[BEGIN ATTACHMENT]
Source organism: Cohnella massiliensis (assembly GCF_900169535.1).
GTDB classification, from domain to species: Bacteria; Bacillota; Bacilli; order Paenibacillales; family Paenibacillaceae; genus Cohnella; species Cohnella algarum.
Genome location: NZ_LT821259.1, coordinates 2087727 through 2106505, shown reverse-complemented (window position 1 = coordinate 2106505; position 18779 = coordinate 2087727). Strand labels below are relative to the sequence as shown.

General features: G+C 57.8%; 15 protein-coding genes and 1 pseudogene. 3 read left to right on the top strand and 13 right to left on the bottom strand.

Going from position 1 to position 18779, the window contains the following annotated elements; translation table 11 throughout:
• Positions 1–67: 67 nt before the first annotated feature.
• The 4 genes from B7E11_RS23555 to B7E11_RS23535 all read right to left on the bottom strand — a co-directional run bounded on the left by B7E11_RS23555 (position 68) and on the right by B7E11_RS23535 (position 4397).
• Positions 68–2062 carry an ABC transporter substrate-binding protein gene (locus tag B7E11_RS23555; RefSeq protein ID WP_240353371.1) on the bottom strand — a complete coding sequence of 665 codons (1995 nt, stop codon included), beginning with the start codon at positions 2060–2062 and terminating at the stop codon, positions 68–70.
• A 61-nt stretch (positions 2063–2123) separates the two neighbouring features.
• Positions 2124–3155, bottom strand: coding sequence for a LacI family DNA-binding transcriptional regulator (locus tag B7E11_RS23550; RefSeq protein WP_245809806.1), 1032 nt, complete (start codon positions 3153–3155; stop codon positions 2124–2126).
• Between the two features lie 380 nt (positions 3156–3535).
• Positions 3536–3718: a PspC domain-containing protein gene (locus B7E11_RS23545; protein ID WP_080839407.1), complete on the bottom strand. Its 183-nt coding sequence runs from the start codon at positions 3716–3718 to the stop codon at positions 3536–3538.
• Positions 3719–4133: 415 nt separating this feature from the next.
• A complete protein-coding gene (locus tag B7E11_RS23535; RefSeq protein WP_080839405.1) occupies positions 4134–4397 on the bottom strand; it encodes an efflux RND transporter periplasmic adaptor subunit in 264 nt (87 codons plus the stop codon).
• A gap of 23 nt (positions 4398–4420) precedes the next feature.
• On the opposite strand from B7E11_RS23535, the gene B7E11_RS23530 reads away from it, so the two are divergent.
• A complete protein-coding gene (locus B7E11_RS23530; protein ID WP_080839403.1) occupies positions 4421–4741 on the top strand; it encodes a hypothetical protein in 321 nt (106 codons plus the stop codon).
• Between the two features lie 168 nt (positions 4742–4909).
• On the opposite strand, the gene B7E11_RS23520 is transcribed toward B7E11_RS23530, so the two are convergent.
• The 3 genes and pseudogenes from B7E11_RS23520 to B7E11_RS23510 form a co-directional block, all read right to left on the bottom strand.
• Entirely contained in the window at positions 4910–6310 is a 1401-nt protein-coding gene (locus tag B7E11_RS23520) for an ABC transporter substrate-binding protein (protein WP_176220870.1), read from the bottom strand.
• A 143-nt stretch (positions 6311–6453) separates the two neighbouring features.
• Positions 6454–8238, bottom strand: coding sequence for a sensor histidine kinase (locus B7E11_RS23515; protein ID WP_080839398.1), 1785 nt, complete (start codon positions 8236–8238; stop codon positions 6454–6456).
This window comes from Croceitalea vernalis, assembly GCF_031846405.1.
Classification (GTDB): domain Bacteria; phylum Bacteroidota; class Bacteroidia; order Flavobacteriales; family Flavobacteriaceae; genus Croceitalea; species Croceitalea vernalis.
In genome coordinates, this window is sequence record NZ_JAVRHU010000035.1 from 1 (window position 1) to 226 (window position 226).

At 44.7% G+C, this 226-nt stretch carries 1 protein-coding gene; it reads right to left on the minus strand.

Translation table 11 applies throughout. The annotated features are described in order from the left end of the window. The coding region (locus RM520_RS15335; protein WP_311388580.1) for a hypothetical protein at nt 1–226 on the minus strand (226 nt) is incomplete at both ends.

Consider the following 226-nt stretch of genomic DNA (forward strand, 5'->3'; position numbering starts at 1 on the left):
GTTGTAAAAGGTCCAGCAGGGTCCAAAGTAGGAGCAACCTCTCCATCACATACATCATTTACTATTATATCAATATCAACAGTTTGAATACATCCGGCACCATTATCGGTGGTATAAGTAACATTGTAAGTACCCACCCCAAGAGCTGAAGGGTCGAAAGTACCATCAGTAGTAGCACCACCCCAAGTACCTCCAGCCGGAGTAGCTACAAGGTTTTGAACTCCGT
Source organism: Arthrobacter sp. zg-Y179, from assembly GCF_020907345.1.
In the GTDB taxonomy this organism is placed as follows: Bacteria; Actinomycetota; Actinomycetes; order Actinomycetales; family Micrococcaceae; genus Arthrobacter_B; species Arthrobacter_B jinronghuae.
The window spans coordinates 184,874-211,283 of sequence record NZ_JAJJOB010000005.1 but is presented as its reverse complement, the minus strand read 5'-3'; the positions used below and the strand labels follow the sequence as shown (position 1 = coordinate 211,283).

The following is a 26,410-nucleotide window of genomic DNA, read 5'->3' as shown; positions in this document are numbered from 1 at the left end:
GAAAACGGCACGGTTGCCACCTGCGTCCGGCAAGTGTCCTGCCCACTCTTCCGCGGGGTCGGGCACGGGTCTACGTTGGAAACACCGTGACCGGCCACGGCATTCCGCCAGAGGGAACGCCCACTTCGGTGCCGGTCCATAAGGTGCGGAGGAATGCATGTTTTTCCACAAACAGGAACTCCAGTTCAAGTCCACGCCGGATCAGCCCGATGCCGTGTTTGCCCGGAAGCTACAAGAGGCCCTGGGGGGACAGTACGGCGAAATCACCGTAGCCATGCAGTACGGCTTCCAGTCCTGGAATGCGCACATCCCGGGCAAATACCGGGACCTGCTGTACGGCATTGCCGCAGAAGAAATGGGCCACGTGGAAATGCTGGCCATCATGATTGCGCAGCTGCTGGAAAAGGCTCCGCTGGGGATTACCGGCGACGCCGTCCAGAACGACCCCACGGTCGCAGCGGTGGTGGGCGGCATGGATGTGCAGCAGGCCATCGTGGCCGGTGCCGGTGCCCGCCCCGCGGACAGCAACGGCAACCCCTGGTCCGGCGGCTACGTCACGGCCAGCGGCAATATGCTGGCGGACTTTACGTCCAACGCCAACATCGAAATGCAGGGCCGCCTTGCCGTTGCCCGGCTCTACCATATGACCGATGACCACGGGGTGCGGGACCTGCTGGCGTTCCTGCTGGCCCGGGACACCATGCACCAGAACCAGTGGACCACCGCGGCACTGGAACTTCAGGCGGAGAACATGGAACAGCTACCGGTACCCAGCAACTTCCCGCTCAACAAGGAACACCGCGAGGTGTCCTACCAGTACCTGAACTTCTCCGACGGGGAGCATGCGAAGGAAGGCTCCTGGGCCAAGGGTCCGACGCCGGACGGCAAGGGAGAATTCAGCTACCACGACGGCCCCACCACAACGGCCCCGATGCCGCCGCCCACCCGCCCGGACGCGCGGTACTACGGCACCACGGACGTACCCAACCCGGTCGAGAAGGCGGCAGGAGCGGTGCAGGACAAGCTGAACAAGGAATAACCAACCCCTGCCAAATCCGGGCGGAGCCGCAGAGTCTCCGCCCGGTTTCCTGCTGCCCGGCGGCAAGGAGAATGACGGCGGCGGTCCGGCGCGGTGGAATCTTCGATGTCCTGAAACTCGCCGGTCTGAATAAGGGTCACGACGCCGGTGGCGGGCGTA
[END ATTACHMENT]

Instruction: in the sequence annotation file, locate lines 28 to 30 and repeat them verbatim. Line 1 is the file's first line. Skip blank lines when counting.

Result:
Translation table 11 applies throughout. The annotated features are described in order from the left end of the window. The coding region (locus RM520_RS15335; protein WP_311388580.1) for a hypothetical protein at nt 1–226 on the minus strand (226 nt) is incomplete at both ends.

Consider the following 226-nt stretch of genomic DNA (forward strand, 5'->3'; position numbering starts at 1 on the left):
GTTGTAAAAGGTCCAGCAGGGTCCAAAGTAGGAGCAACCTCTCCATCACATACATCATTTACTATTATATCAATATCAACAGTTTGAATACATCCGGCACCATTATCGGTGGTATAAGTAACATTGTAAGTACCCACCCCAAGAGCTGAAGGGTCGAAAGTACCATCAGTAGTAGCACCACCCCAAGTACCTCCAGCCGGAGTAGCTACAAGGTTTTGAACTCCGT